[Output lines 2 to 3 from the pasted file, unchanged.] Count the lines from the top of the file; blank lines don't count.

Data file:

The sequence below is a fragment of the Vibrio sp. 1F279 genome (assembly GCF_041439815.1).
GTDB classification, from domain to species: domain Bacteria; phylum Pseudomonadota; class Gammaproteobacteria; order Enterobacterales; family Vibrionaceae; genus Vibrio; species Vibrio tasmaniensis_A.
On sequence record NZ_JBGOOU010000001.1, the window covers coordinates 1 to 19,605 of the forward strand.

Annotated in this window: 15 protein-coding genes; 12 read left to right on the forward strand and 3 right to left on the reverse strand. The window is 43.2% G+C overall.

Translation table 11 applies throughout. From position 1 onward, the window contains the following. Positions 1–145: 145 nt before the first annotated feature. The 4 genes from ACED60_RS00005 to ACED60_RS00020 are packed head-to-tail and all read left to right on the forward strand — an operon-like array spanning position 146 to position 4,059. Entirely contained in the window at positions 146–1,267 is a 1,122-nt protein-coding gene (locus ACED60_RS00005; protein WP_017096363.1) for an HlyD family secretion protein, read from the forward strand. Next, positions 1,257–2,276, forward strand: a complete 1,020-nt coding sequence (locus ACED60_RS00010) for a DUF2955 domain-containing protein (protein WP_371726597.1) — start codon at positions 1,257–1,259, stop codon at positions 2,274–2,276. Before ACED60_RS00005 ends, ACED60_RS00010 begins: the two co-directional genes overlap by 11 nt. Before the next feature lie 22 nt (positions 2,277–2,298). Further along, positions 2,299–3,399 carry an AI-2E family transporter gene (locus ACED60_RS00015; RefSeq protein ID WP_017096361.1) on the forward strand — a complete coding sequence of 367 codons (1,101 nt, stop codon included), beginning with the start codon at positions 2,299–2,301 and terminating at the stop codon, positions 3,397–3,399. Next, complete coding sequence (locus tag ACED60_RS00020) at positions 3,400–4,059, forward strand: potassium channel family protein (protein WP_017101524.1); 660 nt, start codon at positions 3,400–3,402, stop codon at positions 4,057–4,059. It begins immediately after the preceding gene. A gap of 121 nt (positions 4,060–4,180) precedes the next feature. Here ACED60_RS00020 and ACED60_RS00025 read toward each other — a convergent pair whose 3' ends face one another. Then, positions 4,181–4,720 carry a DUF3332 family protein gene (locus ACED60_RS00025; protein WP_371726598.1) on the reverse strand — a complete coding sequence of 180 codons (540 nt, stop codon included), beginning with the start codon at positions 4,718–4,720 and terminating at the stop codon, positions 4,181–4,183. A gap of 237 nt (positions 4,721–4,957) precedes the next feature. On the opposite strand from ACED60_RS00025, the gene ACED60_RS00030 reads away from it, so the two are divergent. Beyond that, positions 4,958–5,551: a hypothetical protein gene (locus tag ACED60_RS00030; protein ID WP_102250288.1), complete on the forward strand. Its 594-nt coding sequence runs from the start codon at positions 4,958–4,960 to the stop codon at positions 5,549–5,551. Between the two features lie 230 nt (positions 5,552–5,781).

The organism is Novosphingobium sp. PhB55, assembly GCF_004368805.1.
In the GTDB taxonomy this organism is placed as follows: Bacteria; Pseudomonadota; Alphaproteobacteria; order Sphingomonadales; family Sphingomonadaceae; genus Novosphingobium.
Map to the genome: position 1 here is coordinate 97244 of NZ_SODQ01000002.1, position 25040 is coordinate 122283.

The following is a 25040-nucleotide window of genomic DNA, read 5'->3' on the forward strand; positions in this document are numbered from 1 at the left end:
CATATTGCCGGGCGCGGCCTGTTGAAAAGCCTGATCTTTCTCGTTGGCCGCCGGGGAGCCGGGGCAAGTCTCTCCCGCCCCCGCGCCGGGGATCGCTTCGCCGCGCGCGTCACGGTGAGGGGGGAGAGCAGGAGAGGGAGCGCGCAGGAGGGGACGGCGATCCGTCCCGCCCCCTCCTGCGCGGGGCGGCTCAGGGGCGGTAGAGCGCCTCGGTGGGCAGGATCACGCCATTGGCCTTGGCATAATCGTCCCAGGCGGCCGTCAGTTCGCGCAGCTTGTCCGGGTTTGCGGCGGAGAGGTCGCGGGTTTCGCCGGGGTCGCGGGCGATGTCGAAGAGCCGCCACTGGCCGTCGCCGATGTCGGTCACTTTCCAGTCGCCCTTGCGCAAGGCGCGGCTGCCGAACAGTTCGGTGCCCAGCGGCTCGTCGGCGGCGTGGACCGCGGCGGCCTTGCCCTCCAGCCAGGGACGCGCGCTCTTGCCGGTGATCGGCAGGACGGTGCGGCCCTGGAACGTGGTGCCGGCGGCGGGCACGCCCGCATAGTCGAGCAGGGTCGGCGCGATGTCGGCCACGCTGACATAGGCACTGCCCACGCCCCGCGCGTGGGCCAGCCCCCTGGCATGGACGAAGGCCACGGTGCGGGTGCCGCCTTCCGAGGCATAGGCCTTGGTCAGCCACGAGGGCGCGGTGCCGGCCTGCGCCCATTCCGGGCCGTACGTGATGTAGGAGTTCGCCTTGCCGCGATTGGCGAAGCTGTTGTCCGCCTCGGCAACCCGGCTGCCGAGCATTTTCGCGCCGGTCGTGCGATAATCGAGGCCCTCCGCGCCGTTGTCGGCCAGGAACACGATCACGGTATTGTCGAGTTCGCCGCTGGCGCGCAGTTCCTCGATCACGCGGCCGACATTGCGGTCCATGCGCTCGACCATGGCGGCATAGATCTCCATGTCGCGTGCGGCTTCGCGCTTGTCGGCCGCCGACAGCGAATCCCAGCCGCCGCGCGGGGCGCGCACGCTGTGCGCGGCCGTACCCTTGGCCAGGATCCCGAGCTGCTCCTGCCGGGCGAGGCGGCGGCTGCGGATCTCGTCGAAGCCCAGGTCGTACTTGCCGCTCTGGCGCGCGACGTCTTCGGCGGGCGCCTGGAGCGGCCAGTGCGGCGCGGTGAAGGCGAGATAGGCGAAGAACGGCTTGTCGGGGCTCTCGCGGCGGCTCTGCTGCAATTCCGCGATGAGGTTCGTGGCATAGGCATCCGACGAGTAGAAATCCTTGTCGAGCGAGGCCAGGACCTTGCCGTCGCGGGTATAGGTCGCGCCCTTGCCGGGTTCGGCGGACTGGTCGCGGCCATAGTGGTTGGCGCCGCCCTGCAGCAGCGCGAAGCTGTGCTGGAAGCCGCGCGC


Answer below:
GTDB classification, from domain to species: domain Bacteria; phylum Pseudomonadota; class Gammaproteobacteria; order Enterobacterales; family Vibrionaceae; genus Vibrio; species Vibrio tasmaniensis_A.
On sequence record NZ_JBGOOU010000001.1, the window covers coordinates 1 to 19,605 of the forward strand.